Today (September 20, 2004), India's Geosynchronous Satellite Launch Vehicle,
GSLV successfully launched EDUSAT the country's first thematic satellite
dedicated exclusively for educational services, into a Geosynchronous Transfer
Orbit (GTO) from Satish Dhawan Space Centre SHAR (SDSC SHAR), Sriharikota. This
is the first operational flight of GSLV (GSLV-F01) and the third in the GSLV
series. EDUSAT is now orbiting the Earth in GTO with a perigee (nearest point
to Earth) of 180 km and an apogee (farthest point to Earth) of 35,985 km with
an orbital inclination of 19.2 deg with respect to the equator. The orbital
period now is 10.5 hours.
The 414 tonne, 49 m tall GSLV, carrying the 1950 kg EDUSAT, lifted off from
Sriharikota at 4:01 pm. About seventeen minutes after lift off,
EDUSAT was successfully placed in GTO. At 4.8 seconds before the
countdown reached zero, the four liquid propellant strap-on stages, each
carrying 40 tonne of hypergolic liquid propellants (UH25 and N2O4), were
ignited. At count zero and after confirming the normal performance of all the
four strap-on motors, the mammoth 138 tonne solid propellant first stage core
motor was ignited and GSLV blazed into the sky. The major phases of the flight
included the first stage burn-out at 104 seconds, the strap on burn-out at 150
seconds, ignition of the second stage at 150 seconds, heat shield separation at
an altitude of 115 km and 227 seconds into the flight, second stage burn-out at
288 seconds, ignition of the 12.5 tonne cryogenic stage at 304 seconds and its
shut down at 999 seconds after attaining the required velocity of 10.2 km per
EDUSAT was put into orbit at 1014 seconds about 5000 km away from Sriharikota.
The separated cryogenic stage was subsequently reoriented and passivated.
Solar Array Deployment
Soon after its injection into to GTO, the two solar arrays of EDUSAT were
automatically deployed. The deployment of the arrays as well as the general
health of the satellite were monitored by the ground station of the ISRO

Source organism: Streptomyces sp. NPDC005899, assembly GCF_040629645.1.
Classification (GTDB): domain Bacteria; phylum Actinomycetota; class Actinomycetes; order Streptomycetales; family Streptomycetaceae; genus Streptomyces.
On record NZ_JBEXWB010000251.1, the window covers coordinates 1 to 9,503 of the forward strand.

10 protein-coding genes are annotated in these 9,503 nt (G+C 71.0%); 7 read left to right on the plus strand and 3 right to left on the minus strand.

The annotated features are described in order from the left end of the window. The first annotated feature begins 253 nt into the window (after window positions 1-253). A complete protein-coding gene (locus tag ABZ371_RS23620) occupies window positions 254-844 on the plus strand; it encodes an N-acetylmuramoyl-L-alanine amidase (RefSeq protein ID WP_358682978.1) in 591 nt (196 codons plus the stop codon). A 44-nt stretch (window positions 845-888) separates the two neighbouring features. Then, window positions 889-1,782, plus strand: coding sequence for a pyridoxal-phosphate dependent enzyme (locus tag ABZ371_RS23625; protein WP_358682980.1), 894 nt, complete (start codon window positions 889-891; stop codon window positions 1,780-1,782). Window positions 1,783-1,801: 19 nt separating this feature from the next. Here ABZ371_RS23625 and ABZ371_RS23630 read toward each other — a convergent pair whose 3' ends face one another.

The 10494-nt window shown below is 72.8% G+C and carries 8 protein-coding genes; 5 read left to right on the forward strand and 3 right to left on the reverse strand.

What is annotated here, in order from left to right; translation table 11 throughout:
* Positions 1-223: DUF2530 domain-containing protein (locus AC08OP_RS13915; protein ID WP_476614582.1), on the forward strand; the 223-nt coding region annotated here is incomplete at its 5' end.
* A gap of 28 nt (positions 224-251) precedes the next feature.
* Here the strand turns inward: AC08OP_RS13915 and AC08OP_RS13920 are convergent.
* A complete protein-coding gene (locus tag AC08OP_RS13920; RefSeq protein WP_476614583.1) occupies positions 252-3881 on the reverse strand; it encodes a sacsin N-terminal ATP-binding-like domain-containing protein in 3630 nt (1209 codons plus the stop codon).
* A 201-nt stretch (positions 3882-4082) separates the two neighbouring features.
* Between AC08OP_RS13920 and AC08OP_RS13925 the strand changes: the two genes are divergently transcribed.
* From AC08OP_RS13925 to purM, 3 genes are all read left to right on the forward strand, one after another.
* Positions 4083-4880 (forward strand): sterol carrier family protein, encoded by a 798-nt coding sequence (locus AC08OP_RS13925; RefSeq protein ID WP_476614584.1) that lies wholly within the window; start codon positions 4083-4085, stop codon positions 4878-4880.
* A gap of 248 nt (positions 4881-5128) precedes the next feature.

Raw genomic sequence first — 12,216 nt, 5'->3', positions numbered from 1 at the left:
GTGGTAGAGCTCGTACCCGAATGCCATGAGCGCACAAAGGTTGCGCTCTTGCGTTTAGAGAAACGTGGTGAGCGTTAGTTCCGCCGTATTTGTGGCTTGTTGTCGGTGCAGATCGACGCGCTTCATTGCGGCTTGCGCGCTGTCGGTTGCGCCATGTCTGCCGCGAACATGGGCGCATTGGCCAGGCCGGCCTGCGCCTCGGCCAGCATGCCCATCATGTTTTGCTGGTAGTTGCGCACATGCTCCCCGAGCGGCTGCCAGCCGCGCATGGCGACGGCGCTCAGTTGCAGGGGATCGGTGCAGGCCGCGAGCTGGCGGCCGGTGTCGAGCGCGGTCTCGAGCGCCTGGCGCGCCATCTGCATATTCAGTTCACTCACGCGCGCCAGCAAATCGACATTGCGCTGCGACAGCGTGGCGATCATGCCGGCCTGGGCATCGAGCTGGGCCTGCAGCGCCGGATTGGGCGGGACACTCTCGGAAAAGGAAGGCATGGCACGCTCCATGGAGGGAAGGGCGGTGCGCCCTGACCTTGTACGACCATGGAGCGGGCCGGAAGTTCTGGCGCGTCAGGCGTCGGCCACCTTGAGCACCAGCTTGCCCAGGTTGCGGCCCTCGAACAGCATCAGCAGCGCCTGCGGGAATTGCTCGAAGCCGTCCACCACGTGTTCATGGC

Telemetry, Tracking and Command network (ISTRAC) located in the Indonesian
island of Biak. The Master Control Facility (MCF) at Hassan in Karnataka has
since taken control of EDUSAT for all its post launch operations. Ground
stations at Lake Cowichan (Canada), Fucino (Italy) and Beijing (China) are
supporting MCF in monitoring the health of the satellite and its orbit raising
In the coming days, EDUSAT's orbit will be raised from its present elliptical
GTO to the final Geostationary Orbit (GSO) by firing the satellite's Liquid
Apogee Motor (LAM) in stages. The satellite will be commissioned into service
after the completion of orbit raising operations, checking out all its
transponders and positioning it in its designated orbital slot of 74 degree
East longitude in the GSO. There, it will be co-located with KALPANA-1 and
EDUSAT carries five Ku-band transponders providing spot beams, one Ku-band
transponder providing a national beam and six External C-band transponders with
national coverage beams. It will join the INSAT system that has already got
more than 130 transponders in C-band, Extended C-band and Ku-band providing a
variety of telecommunication and television broadcasting services.
GSLV was declared operational after its successful developmental test flights
conducted in April 2001 and May 2003. The vehicle was designed and developed by
Vikram Sarabhai Space Centre, Thiruvananthapuram. The inertial systems for the
vehicle were developed by the ISRO Inertial Systems Unit at Thiruvananthapuram.
The Liquid Propulsion Systems Centre (LPSC) also at Thiruvananthapuram
developed the Liquid propulsion stages for the Strap-ons and the second stage
of GSLV as well as the reaction control systems. While the Russian supplied
cryogenic stage is used for third stage propulsion, the guidance and control of
the stage has been implemented by ISRO. Satish Dhawan Space Centre SHAR is the
launch centre for all the launch vehicles of ISRO. ISTRAC provides Telemetry,
Tracking and Command support.
EDUSAT was developed by ISRO Satellite Centre, Bangalore. The payloads were
developed by Space Applications Centre, Ahmedabad. Master Control Facility at
Hassan is responsible for all post launch operations of the satellite.
The successful launch of EDUSAT by the first operational flight of GSLV further
demonstrates its reliability and the end-to-end capability of the country to
establish space systems to undertake large-scale application programmes for the
benefit of the society.